Saturday, 24 December 2016

Maria Island details

I like to get close and explore texture and form when I take photographs for myself.

Here is a set of such shots from the Maria Island trip.

The Painted Cliffs - a well known sandstone feature on the island.

A close up of the weathered sandstone around the corner from the previous shot.

And another from around the next corner.

Meanwhile, over on the far western side of the island, there are the fossil beds at Fossil Bay - once quarried for limestone to make cement.

Footprints left on the beach by a Tasmanian Devil as it prowled at night.

The distinctive claw pattern of an echidna's tracks where one crossed a sand dune.

To keep sand and dirt out of their ears, wombats have a dense mat of hairs covering their aural orifices.

The striped pattern on eucalyptus trunks left by bark cast at different times.

Maria Island wildlife

Here is a simple set of images that give a taste of the wildlife on Maria Island. I could say much more and post a blog on each species, but for now I prefer to present just a short list to give a hint of the flavour.

A hermit crab climbs back into its shell as it is rescued from the tideline - there were gulls and oystercatchers about.

Bright starry flowers and fleshy succulent leaves of Pink Pigface.

A pair of Cape Barren Geese - these birds, which were becoming endangered elsewhere, had been breeding well on the island until Tasmanian Devils were introduced. No geese have produced young for a few years now. The devils were sent there to maintain a virus-free population in isolation, at the cost of them killing geese and other animals. A strange conservation strategy.

A Tasmanian Native Hen, they too are no longer rearing young due to predation by the devils.

A Tasmanian Pademelon - these marsupials are about the size of a large brown hare, or a little more. Perhaps, they are just large enough to escape from the devils, as they seem to be thriving on the island.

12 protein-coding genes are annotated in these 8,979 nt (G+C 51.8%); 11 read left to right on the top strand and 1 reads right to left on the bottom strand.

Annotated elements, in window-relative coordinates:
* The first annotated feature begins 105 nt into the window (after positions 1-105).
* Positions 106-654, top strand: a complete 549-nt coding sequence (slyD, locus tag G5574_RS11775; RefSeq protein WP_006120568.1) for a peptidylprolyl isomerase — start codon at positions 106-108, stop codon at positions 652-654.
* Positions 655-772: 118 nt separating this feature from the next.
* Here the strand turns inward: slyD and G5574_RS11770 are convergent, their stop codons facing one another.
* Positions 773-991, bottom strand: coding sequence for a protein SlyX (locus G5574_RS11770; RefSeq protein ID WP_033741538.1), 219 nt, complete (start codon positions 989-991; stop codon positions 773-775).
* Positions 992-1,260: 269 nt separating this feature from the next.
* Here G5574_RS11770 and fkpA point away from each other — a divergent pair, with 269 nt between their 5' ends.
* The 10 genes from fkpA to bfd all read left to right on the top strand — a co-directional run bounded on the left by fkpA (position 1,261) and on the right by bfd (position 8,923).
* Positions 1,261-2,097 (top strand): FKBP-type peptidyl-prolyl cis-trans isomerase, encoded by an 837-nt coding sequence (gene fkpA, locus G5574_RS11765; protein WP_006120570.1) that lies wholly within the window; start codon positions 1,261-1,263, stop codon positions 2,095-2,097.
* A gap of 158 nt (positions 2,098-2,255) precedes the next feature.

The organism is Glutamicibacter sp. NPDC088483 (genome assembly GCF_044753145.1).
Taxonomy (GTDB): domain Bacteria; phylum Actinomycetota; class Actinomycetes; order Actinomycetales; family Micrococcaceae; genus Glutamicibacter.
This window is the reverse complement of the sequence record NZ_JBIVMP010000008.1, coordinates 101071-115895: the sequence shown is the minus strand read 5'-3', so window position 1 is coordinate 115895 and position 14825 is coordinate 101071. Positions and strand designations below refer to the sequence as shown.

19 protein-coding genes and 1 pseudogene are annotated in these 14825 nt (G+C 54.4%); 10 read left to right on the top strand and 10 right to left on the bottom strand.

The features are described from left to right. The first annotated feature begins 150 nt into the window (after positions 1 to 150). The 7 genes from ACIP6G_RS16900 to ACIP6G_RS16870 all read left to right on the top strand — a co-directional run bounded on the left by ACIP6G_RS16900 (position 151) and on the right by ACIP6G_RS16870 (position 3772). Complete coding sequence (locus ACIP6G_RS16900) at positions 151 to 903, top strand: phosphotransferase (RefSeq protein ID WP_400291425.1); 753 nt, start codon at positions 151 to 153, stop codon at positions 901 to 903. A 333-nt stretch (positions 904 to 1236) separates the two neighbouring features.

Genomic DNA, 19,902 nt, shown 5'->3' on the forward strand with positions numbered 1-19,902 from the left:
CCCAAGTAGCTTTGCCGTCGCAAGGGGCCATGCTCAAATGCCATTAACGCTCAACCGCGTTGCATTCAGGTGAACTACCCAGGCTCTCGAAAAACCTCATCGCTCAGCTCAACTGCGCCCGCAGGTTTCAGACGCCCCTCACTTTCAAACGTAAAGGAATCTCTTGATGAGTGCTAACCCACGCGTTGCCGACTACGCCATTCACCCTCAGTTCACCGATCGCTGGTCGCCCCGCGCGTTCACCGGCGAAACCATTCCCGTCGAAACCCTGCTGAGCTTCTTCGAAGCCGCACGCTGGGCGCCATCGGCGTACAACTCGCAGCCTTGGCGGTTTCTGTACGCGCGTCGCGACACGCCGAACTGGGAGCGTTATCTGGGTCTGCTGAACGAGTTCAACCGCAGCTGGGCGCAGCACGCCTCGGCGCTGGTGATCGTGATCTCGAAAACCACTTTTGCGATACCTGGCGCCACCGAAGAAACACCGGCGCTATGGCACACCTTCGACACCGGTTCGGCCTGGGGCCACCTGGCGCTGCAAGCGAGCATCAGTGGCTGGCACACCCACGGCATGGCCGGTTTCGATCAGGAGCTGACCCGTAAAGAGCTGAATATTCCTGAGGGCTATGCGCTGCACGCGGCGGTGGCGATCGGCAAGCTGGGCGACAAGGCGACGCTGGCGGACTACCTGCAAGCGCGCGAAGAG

A Bennett's Wallaby - as she scratches her ear, her joey peeks out from behind its own tail which is hanging out of the pouch.

A Wombat lies sleeping during the day. A favourite wombat past-time. This one is lying at the entrance to its burrow.

A modern, or rather, a still extant mollusc sits on the fossilised shells of extinct molluscs.

Thursday, 22 December 2016

Maria Island

This is the first of three posts, an overview, on a recent trip to Maria Island off the east coast of Tasmania. The island is a national treasure, for history as well as wildlife and it is managed by the Parks and Wildlife Service, Tasmania. As it is an island, it has to be accessed by boat and there is no vehicle service, so all is quiet on the island. And I never tried to seek a signal for my mobile either. Peace.

Our perfect landing spot on the beach of Chinaman's Bay on the west coast of an isthmus between the two main landmasses at the north and south of the island. At the longest, the island is about 20 km, and at the widest, about 13 km.

Trails of Pink Pigface Carpobrotus rossii spread down a sand dune on the east side of the isthmus on Ocean Beach, where there is usually a swell coming in from the Pacific.

Granite rocks present a rough headland at the southern tip of the island, the clean rock indicating how high the sea hammers on the cliffs in storms.

Orange lichen grows on the coastal granite just above the water splash zone. These are Hymeneliaceae sp. and are characteristic of coastal granite in southern Australia. This cove is Haunted Bay, sheltered from the westerlies and once used by whalers to lie up while processing blubber from whales and seals killed in the surrounding sea.

Mount Maria (711 m), the highest point on the island is in the northern part. This and the other high peaks, Bishop and Clerk, are of dolerite and all the high ground is swathed with continuous eucalyptus forest.

There are a few wetlands, pools and marshes on the coastal plains on the west of the northern part of the island. The most abundant birds I saw there were white-faced herons and black swans.

The eastern side of the island drops off in cliffs, their abrupt edge contrasting with the gentle slopes on the west. The whole island would have been covered with forest as in the background of this photograph, the grassland is a remnant from the days of european settlement and agricultural clearing.

The east coast of the northern part of the island does not present such a perfect landing spot.